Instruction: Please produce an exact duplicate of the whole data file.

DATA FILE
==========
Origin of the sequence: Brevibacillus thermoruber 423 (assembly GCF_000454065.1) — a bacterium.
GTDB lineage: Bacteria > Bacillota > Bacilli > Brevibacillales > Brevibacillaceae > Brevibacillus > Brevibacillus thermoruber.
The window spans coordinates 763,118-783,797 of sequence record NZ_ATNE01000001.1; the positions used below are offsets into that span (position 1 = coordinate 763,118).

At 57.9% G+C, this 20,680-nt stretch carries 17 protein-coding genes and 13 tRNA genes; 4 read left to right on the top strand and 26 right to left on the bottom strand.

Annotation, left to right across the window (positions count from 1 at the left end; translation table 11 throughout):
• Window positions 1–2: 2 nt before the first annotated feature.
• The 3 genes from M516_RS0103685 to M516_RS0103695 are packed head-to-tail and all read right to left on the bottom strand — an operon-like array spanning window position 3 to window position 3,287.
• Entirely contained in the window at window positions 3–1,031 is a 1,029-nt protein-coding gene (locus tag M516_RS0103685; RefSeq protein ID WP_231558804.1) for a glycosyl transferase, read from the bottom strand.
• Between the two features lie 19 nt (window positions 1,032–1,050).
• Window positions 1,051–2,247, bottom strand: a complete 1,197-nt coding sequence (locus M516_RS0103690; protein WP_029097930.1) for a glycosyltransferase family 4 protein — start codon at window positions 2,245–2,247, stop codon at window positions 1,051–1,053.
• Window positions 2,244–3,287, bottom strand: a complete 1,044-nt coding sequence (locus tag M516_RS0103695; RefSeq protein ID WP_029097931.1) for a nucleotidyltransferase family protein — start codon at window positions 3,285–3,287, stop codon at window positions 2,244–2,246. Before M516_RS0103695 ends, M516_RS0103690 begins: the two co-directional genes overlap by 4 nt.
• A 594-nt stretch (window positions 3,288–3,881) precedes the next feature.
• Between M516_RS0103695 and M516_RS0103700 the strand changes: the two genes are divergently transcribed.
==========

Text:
Origin of the sequence: Brevibacillus thermoruber 423 (assembly GCF_000454065.1) — a bacterium.
GTDB lineage: Bacteria > Bacillota > Bacilli > Brevibacillales > Brevibacillaceae > Brevibacillus > Brevibacillus thermoruber.
The window spans coordinates 763,118-783,797 of sequence record NZ_ATNE01000001.1; the positions used below are offsets into that span (position 1 = coordinate 763,118).

At 57.9% G+C, this 20,680-nt stretch carries 17 protein-coding genes and 13 tRNA genes; 4 read left to right on the top strand and 26 right to left on the bottom strand.

Annotation, left to right across the window (positions count from 1 at the left end; translation table 11 throughout):
• Window positions 1–2: 2 nt before the first annotated feature.
• The 3 genes from M516_RS0103685 to M516_RS0103695 are packed head-to-tail and all read right to left on the bottom strand — an operon-like array spanning window position 3 to window position 3,287.
• Entirely contained in the window at window positions 3–1,031 is a 1,029-nt protein-coding gene (locus tag M516_RS0103685; RefSeq protein ID WP_231558804.1) for a glycosyl transferase, read from the bottom strand.
• Between the two features lie 19 nt (window positions 1,032–1,050).
• Window positions 1,051–2,247, bottom strand: a complete 1,197-nt coding sequence (locus M516_RS0103690; protein WP_029097930.1) for a glycosyltransferase family 4 protein — start codon at window positions 2,245–2,247, stop codon at window positions 1,051–1,053.
• Window positions 2,244–3,287, bottom strand: a complete 1,044-nt coding sequence (locus tag M516_RS0103695; RefSeq protein ID WP_029097931.1) for a nucleotidyltransferase family protein — start codon at window positions 3,285–3,287, stop codon at window positions 2,244–2,246. Before M516_RS0103695 ends, M516_RS0103690 begins: the two co-directional genes overlap by 4 nt.
• A 594-nt stretch (window positions 3,288–3,881) precedes the next feature.
• Between M516_RS0103695 and M516_RS0103700 the strand changes: the two genes are divergently transcribed.